Photo by Nicky Evans
Yes, it's true, we've moved out of our studio at the Fleece Station. Here's how Gary's desk looked a couple weeks ago:
Photo by Nicky Evans
This was my desk:
Click here for original blog post with video credits
A few days ago, some guys at Deptford market took it away and now the space looks like this:
And Elissa Elwick's desk:
This studio symbolises so much for me. I know things come to an end and other things begin, but it still aches to say goodbye to it and see it empty (and, come to think of it, looking surprisingly large when it's not packed with all our stuff).
Here's Stuart helping take down the Fleece Station sign painted in 2010 by Gary, Lauren O'Farrell (aka Deadly Knitshade), Ellen Lindner and me:
What does the Fleece Station mean to me? I'd have to start back in August 2009, when three of us illustrators - Gary, Viviane Schwarz and me - were having a moan on Twitter about how isolated we felt, and how we were going a bit bonkers working from home all the time. Within a few tweets, we'd decided to band together and find a place to work. Reading our conversation, a supporter of the DFC magazine (for which Gary and I were creating comic strips), architect Barnaby Gunning, gave us a tip-off about the Old Police Station in Deptford, run by his architect buddy Anthony Gross. Within a few weeks we miraculously had the keys to our own space.
The building hadn't changed a lot since it had stopped being a police station a few years previously. Of course we checked out the jail cells. Our room was one of their conference rooms, and the wallpaper was the most disgusting shade of pinkish-liver-grey, so the first thing we did was give it a lick of paint. The three of us were quite giddy with the excitement of it. Here's Viv trying various strategies of keeping paint off her clothes.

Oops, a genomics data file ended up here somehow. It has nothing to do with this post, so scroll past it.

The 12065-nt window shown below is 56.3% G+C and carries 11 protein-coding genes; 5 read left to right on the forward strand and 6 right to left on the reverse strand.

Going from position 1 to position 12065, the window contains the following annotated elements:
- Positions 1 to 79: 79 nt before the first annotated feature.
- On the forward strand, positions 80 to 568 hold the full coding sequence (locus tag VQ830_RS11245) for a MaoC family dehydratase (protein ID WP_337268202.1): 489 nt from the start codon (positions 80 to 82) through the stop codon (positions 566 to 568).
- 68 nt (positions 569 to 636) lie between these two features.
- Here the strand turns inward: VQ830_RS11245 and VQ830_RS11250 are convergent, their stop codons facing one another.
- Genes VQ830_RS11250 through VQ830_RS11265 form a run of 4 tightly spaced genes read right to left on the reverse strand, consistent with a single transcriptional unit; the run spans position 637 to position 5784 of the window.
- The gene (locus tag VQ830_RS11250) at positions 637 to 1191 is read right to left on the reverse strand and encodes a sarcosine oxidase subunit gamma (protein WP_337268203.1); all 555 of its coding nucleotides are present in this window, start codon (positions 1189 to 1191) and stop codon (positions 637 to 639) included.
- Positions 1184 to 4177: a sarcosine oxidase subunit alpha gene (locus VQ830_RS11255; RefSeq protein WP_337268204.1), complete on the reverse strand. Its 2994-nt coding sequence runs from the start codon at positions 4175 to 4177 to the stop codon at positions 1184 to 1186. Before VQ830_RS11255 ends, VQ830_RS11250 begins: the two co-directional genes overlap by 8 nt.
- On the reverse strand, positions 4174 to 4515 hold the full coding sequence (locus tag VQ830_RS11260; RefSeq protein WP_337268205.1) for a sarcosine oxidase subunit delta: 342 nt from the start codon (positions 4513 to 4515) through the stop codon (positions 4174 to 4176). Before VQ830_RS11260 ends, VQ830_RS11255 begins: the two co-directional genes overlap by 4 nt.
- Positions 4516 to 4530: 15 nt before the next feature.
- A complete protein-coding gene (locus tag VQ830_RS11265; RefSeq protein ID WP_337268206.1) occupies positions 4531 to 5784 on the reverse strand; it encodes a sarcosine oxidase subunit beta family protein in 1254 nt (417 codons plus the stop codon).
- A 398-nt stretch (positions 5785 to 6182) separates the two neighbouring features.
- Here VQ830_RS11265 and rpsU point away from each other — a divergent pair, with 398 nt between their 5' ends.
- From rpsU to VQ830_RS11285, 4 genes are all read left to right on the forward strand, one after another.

I bought a desk for £35 at Deptford market and Gary and I staggered back to the studio with it while Viv made sure the person walking backward didn't fall over.
We called it the Fleece Station because it was a police station, but also because we were all drawing comics about sheep at the time. Gary had his regular Derek the Sheep strip for The Beano, I was making Vern and Lettuce for The DFC, and Viv was working on The Sleepwalkers for Walker Books. There was a modern police station next door, visible from our window, and whenever we peered over, the police always seemed to be eating little pots of yoghurt. (Spot the yoghurt-eating sheep on the right.)
We threw a studio warming party and Viv led us in making sheep-shaped cupcakes:
Click here if you want to see photos from the party, lots of comics buddies and illustrator friends came along.
Candy Gourlay, Fiona Dunbar, the Gunning family
Rian Hughes, Stephen Betts, Mark Stafford, Hugh Raine, Al Maceachern, Joe Decie
Back then, the studio had an amazing cafe run by Jaine Laine, so the smell of cake was always seeping up through the floorboards, and all the people at the studio would gather and get to know each other at lunchtime. That's how we got to know animators Ian Gouldstone and Martin Lye, and we had a lot of fun racing up the metal staircase to see what they were up to.
When Ellen Lindner and Lauren O'Farrell joined the studio a year later, we had another big party for Darryl Cunningham's 50th birthday. (See more photos here.)
Jodie Hodges (Gary, Elissa and my agent), Jamie Littler, Darryl, Rob Davis, Faz Choudhury, Patrice Aggs
Ellen was definitely our party person, she was always up for organising a good bash.
She even set up a mini comics festival in the studio building, called 'New Cross Turn Left'. I love the video she made for it, giving directions, with Julia Scheele (cameo appearance by Howard Hardiman):
Our other great party person is Gary's sister, Susannah Northfield, who baked fab cakes for quite a few of our book launches!